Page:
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Re: [Accessibility] Call to Arms

From: Eric S. Johansson
Subject: Re: [Accessibility] Call to Arms
Date: Tue, 27 Jul 2010 20:27:14 -0400
User-agent: Mozilla/5.0 (Windows; U; Windows NT 6.1; en-US; rv: Gecko/20100713 Thunderbird/3.1.1

 On 7/27/2010 12:57 PM, Richard Stallman wrote:
     If you don't have money you can't make choices. If you can't
     make choices, you don't have freedom.

I think that statement is the root of the error.  To lack money is
unpleasant, but it does not mean you have lost your freedom.
(Contrast being broke with being in jail.)

I think choice is a core concept of freedom. There are many things that control your choice. overt things such as police force or more subtle such as First Amendment chilling effect. We've been talking about one choice restrictor which is physical injury. The has the secondary follow of money as a choice restrictor. Granted, most of the money issues are based in economic transactions (i.e. buying something) but in this case, if you want to have a job, you currently have no choice other than to buy recognition software.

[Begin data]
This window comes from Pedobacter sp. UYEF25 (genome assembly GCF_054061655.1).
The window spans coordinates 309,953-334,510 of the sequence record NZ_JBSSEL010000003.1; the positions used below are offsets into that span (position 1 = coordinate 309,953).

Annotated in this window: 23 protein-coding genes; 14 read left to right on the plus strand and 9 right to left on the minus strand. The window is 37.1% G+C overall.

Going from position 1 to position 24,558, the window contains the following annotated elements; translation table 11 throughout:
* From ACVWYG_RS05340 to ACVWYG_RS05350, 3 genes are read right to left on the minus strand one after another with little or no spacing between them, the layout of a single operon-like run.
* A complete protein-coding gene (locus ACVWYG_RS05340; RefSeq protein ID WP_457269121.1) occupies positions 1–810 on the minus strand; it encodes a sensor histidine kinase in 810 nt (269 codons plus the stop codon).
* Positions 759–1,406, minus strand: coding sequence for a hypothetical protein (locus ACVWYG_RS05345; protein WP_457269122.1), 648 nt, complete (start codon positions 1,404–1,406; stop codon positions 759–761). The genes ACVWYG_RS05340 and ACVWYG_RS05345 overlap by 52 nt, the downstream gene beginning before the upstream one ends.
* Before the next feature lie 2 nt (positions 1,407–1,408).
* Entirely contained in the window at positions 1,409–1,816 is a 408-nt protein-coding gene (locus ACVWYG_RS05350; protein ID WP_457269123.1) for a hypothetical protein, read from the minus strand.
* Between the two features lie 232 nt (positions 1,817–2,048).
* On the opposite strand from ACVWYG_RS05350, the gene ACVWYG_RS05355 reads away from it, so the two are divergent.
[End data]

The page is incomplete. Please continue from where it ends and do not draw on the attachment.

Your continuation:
It is also an exaggeration, since there are many choices even a person
without money can make.  Exaggerations like this are commonly found in
arguments against the importance of free software and other freedoms.

I'm not arguing against free software or any of the other stuff you mention. I'm arguing that a disability reduces choice if you want to stay solvent. If the only way to keep the job is to buy nonfree software, you will by nonfree software.
Meanwhile, even a person in jail can make some choices -- which
confirms that there is a conceptual error in trying to define
freedom this way.

     No. It doesn't mean he must have the same wealth, it means they should 
have the
     same opportunity within reasonable bounds.

Equality of opportunity is a good thing, but it is not the same as

     I've been there and I'm still there. Let's say I bought into the 
philosophy. I
     would get rid of my computer because a free system that I can't use is